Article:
What to take to the meeting?

You have finally decided to visit a patent attorney. But what should you take to the meeting?

It's important that you do your best to explain the state of the art. You should have been doing quite a bit of research yourself. If not, here's a link to a post with some searching tips.

This is important, because it can help your patent attorney to distinguish your invention properly. Not only that, but the advice that you receive should be directed to the unique features of your invention. Investigate novelty searching with your patent attorney. The more you know about the prior art before embarking, the better.

You need to bear in mind that patent attorneys need to define and describe the invention in a document consisting of A4 pages. It can be very useful to have a set of drawings as a starting point. The drawings don't need to be technical. They can simply be hand sketches. The patent documents must contain a description of the invention that is sufficient for a person of ordinary skill in the field to understand how to replicate an example of the invention. Drawings are a good place to start.

The golden rule is to put as much information as possible into the specification. It is generally not possible to add material at a later stage. So you will need to make sure that your patent attorney is given all the information that you have at your disposal. Rather prepare too much material as opposed to too little. Let your patent attorney decide what to omit or include.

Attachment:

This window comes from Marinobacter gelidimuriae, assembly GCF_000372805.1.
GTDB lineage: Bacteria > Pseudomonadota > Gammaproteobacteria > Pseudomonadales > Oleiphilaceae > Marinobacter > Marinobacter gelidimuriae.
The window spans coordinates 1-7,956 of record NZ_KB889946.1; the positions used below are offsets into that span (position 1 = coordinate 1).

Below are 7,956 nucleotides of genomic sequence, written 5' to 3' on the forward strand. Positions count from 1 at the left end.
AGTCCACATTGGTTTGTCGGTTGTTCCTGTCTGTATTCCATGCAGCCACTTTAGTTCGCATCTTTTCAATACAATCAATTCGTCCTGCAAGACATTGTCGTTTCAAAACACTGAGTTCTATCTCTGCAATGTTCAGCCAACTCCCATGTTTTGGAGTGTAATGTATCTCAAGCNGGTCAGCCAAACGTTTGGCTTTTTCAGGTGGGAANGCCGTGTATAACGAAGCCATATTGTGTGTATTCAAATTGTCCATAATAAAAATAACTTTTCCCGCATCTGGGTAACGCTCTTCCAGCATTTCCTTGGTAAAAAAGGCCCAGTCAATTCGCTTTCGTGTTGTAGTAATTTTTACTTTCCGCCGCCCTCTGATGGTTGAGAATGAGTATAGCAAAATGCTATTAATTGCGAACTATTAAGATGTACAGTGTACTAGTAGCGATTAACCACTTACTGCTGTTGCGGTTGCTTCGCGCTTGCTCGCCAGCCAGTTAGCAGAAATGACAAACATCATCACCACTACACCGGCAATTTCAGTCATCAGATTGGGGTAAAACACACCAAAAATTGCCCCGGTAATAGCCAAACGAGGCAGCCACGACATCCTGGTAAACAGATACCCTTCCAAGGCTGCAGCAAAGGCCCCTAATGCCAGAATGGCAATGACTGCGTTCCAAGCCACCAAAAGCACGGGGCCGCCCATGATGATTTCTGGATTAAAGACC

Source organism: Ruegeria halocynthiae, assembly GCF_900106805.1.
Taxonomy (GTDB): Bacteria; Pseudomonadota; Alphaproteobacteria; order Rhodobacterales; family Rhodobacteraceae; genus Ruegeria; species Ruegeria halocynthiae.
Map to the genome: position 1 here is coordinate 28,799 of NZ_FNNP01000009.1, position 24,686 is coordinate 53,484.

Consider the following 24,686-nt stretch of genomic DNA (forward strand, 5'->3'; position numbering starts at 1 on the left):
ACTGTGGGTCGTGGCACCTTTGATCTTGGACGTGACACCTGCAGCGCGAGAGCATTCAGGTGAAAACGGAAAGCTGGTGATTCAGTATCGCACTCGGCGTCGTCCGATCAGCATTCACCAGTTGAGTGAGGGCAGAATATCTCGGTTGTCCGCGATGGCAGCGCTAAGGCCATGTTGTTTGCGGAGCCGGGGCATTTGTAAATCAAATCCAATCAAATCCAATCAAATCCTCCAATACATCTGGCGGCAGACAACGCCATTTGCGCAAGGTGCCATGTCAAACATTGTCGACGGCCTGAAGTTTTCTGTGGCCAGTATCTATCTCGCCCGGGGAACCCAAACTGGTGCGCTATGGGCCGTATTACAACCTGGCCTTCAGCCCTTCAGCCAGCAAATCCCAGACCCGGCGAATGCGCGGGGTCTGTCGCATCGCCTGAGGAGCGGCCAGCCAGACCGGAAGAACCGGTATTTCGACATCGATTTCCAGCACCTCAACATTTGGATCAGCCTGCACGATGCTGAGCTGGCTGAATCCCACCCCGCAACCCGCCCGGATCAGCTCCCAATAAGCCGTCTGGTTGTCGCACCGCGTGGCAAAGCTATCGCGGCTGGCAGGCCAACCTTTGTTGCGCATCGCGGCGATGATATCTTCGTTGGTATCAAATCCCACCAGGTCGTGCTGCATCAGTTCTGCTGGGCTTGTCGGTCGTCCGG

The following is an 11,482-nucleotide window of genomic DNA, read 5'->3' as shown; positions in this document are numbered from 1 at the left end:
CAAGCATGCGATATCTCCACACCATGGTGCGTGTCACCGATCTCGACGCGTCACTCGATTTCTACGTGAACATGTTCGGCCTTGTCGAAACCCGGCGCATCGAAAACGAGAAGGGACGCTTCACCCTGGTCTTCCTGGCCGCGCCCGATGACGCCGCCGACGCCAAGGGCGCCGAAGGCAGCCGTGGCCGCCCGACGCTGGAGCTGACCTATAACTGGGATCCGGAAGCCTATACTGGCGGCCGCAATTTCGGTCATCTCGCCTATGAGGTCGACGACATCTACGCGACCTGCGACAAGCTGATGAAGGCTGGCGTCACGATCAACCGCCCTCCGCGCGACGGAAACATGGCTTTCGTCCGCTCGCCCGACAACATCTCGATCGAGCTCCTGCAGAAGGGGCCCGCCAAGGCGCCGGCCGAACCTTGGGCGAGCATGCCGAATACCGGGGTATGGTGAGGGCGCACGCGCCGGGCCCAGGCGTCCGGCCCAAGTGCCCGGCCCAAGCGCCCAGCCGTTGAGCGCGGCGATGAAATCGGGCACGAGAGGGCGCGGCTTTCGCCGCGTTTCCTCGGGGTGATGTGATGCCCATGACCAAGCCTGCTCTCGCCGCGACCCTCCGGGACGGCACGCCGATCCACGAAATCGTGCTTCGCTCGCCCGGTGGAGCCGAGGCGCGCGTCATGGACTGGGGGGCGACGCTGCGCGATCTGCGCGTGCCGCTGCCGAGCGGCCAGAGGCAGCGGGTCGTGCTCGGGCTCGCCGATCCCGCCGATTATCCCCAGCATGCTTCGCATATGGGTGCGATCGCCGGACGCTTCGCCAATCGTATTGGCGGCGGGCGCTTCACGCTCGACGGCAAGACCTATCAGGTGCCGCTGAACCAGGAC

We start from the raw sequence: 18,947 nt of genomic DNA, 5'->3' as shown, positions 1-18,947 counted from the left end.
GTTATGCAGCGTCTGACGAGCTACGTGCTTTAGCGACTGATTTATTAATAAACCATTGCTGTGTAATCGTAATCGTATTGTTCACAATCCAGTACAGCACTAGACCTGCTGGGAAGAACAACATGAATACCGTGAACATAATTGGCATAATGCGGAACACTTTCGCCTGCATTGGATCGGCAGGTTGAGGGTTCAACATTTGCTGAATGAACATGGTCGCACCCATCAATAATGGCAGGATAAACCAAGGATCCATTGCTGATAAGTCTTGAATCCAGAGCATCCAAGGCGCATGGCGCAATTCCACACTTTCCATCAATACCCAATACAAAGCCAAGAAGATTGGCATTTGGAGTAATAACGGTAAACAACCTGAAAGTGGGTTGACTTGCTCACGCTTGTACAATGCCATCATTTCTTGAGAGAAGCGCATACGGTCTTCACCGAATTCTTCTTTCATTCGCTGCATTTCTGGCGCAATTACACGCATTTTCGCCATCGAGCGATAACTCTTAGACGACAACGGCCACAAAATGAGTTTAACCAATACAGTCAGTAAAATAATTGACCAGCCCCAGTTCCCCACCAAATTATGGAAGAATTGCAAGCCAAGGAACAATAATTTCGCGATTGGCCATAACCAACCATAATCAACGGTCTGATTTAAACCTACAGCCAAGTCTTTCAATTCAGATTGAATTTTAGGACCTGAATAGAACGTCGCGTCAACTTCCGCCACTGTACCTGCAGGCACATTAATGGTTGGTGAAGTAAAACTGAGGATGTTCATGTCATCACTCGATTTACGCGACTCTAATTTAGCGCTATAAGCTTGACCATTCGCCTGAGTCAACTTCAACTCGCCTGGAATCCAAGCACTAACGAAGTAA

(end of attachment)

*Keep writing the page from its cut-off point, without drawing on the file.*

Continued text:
You need to make sure that the inventor(s) is correctly identified. This is not a matter of choice. The identity of the inventor is a question of fact. Failure to identify the inventor(s) can be a ground for revoking a granted patent. So it's important that you provide the patent attorney with accurate details of the inventor. It is better to be conservative here. Anyone who has contributed to the invention in some material way should be named as an inventor. You should make sure that there is an agreement as to the identity of the person or legal entity that is to own the intellectual property associated with the invention if the owner(s) is not the inventor(s). In such a case, your patent attorney will need the inventor(s) to execute an assignment form.

The question of ownership can create real problems, especially once the invention starts to generate cash flow. I strongly recommend that a company be formed when there are two or more inventors involved. The inventors can then assign their rights as inventors to the company and can hold shares in the company.

And, finally, never forget the importance of confidentiality until such time as the patent application has actually been filed.


Popular posts from this blog

For the Record

Amending Granted Patents

Invention copied? That's a good thing